Puneet Varma

.375 Remington Ultra Magnum

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Type  Rifle
Designer  Remington
Place of origin  United States
Designed  2000
.375 Remington Ultra Magnum
Parent case  .300 Remington Ultra Magnum
Case type  Beltless, rebated-rim, bottleneck

The .375 Remington Ultra Magnum, also known as the .375 RUM is a .375 rifle cartridge introduced by Remington Arms in 2000. The cartridge is intended for large and dangerous game.

It is a beltless, rebated rim cartridge created by necking up the .300 Remington Ultra Magnum case to .375 caliber with no other changes. Factory loadings are less powerful than handloads for the cartridge. Remington factory loads push a 300 grain (19 g) bullet at 2760 ft/s (840 m/s), producing 5070 ft·lbf (6.88 kJ) of energy. A handloader can increase the muzzle velocity of a 220gr bullet to 3321 ft/s (900 m/s), and develop 5800 ft·lbf (7.9 kJ).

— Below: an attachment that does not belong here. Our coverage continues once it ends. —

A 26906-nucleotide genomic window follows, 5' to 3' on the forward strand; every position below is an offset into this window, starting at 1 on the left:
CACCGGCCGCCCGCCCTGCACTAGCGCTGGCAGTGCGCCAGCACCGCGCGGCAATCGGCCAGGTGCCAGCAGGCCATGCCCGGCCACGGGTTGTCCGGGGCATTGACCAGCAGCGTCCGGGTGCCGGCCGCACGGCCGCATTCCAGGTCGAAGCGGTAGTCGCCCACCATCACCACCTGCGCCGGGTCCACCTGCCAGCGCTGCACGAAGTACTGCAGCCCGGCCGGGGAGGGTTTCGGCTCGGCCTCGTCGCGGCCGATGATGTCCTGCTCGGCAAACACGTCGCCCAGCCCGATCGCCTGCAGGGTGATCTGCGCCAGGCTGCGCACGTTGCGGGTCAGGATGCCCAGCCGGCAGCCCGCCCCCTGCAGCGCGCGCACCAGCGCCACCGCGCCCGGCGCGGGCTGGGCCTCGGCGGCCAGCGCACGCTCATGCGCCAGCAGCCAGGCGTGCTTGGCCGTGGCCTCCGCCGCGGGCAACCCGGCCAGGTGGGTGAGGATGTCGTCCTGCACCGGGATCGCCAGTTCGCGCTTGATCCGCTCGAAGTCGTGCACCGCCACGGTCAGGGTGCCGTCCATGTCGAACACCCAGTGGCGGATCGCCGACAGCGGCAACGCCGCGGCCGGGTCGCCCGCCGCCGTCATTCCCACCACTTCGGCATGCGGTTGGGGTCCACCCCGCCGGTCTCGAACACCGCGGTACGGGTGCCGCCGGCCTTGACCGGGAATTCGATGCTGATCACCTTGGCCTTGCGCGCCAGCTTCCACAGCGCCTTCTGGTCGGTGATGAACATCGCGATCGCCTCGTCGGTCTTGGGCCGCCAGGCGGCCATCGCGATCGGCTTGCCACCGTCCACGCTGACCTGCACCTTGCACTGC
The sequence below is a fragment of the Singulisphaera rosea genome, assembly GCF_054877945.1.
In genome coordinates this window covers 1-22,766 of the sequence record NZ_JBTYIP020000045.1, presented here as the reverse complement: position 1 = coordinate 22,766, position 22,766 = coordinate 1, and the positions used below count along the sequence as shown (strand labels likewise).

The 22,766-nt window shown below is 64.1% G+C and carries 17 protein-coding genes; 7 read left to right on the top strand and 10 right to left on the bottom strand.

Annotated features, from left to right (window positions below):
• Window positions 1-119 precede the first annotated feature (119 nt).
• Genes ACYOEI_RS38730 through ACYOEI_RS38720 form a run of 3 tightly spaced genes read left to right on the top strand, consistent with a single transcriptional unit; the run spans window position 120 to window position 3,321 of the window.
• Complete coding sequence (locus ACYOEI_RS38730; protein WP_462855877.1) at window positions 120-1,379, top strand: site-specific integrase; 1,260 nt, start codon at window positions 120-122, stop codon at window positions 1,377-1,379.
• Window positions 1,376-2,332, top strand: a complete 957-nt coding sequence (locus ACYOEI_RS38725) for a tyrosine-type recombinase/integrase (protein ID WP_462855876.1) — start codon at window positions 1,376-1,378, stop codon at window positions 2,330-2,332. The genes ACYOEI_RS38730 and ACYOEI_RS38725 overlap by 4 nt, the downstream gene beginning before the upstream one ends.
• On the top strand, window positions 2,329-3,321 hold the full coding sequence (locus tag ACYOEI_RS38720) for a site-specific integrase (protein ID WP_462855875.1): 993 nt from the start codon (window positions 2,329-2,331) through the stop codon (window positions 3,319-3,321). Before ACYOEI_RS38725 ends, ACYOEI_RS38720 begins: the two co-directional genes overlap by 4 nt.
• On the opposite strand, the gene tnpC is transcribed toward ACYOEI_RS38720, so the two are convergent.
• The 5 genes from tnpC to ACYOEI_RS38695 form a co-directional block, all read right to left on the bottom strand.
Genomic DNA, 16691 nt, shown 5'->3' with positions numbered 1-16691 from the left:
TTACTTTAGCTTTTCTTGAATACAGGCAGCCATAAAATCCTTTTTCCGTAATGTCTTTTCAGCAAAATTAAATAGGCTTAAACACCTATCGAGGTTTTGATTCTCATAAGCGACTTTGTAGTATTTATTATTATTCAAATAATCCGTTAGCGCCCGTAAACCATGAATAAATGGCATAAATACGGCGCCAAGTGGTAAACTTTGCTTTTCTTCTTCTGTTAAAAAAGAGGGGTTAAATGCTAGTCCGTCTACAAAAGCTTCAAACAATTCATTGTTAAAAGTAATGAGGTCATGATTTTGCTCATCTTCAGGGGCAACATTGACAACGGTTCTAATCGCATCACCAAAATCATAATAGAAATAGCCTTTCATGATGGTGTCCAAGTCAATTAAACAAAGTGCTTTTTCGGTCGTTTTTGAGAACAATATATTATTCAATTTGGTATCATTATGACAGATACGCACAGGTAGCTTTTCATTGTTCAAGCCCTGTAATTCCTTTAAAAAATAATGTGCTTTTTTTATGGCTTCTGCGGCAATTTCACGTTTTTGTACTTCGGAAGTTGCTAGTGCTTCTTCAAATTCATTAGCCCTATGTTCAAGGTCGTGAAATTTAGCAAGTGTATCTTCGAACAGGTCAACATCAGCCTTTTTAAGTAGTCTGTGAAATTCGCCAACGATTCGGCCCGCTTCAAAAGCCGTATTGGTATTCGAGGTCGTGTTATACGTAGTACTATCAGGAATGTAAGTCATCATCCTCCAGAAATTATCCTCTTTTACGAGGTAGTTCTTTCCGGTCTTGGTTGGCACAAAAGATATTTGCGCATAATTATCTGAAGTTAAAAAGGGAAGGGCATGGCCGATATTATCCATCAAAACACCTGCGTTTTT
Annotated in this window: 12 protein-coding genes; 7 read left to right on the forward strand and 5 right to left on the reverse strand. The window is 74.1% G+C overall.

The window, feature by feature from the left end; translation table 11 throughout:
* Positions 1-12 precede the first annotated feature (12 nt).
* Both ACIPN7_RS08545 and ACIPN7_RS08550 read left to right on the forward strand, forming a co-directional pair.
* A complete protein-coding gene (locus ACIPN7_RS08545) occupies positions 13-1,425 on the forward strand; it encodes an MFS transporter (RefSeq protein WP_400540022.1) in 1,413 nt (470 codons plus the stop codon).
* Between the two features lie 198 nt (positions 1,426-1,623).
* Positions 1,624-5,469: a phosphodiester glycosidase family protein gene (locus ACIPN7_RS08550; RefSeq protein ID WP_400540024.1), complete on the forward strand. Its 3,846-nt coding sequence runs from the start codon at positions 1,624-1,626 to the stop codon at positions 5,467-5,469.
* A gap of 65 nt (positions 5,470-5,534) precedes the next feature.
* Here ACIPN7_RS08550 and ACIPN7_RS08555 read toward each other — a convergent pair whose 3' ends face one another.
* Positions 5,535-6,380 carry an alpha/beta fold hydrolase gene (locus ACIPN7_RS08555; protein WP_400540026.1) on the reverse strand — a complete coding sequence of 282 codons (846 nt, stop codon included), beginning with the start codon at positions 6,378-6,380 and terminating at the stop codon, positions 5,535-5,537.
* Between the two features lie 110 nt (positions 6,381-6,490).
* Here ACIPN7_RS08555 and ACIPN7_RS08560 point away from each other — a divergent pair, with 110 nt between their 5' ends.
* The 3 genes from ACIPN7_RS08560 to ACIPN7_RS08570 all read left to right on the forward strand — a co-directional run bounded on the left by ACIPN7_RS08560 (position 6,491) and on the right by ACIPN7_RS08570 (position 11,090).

General information

The intended use of this cartridge includes hunting large, thick-skinned game. It is powerful enough to kill any land animal and, with its high velocity, can do so at fairly long ranges. One should note that such performance comes at the price of a heavy recoil: in a sporting-weight rifle of ~8 lb (3.6 kg), this cartridge can produce a fierce 80 ft·lbf (108 J) of recoil (approximately 3.5 times that of a .30-06.) This is well beyond the limits of most shooters.

There is a good selection of .375 in (9.53 mm) bullets available that are suited to the high velocities of the .375 RUM, and boat tail bullets help to further extend the useful range.

Currently, only Remington makes production rifles in this chambering (Savage previously did so.) Remington, DoubleTap and Nosler are the only sources of factory ammunition. Loading dies and reloading data are readily available to the handloader. Double Tap loads to the specifications attributed to handloader limits.

References

.375 Remington Ultra Magnum Wikipedia


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